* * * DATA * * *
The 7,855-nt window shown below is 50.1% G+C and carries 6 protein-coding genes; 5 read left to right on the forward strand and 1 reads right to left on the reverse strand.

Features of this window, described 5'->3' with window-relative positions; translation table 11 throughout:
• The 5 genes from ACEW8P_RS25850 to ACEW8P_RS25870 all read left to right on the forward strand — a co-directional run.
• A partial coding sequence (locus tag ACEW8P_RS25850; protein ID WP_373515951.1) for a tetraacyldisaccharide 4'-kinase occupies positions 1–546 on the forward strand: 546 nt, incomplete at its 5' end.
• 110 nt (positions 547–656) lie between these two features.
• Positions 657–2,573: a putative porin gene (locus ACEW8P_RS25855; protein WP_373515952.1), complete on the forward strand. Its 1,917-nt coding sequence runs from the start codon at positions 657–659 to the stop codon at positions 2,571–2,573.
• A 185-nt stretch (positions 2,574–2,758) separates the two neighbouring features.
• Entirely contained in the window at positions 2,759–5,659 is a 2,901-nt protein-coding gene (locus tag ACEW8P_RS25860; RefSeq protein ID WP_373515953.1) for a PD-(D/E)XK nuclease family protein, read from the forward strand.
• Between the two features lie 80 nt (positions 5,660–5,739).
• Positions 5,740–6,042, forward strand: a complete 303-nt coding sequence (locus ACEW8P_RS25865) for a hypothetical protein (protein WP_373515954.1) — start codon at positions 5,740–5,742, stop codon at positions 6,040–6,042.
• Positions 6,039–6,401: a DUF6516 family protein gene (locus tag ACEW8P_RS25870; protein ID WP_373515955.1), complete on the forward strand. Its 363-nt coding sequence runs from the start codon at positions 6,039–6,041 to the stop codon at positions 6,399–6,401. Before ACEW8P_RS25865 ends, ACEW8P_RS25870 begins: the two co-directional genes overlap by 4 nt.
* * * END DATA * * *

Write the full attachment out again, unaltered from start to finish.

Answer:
The 7,855-nt window shown below is 50.1% G+C and carries 6 protein-coding genes; 5 read left to right on the forward strand and 1 reads right to left on the reverse strand.

Features of this window, described 5'->3' with window-relative positions; translation table 11 throughout:
• The 5 genes from ACEW8P_RS25850 to ACEW8P_RS25870 all read left to right on the forward strand — a co-directional run.
• A partial coding sequence (locus tag ACEW8P_RS25850; protein ID WP_373515951.1) for a tetraacyldisaccharide 4'-kinase occupies positions 1–546 on the forward strand: 546 nt, incomplete at its 5' end.
• 110 nt (positions 547–656) lie between these two features.
• Positions 657–2,573: a putative porin gene (locus ACEW8P_RS25855; protein WP_373515952.1), complete on the forward strand. Its 1,917-nt coding sequence runs from the start codon at positions 657–659 to the stop codon at positions 2,571–2,573.
• A 185-nt stretch (positions 2,574–2,758) separates the two neighbouring features.
• Entirely contained in the window at positions 2,759–5,659 is a 2,901-nt protein-coding gene (locus tag ACEW8P_RS25860; RefSeq protein ID WP_373515953.1) for a PD-(D/E)XK nuclease family protein, read from the forward strand.
• Between the two features lie 80 nt (positions 5,660–5,739).
• Positions 5,740–6,042, forward strand: a complete 303-nt coding sequence (locus ACEW8P_RS25865) for a hypothetical protein (protein WP_373515954.1) — start codon at positions 5,740–5,742, stop codon at positions 6,040–6,042.
• Positions 6,039–6,401: a DUF6516 family protein gene (locus tag ACEW8P_RS25870; protein ID WP_373515955.1), complete on the forward strand. Its 363-nt coding sequence runs from the start codon at positions 6,039–6,041 to the stop codon at positions 6,399–6,401. Before ACEW8P_RS25865 ends, ACEW8P_RS25870 begins: the two co-directional genes overlap by 4 nt.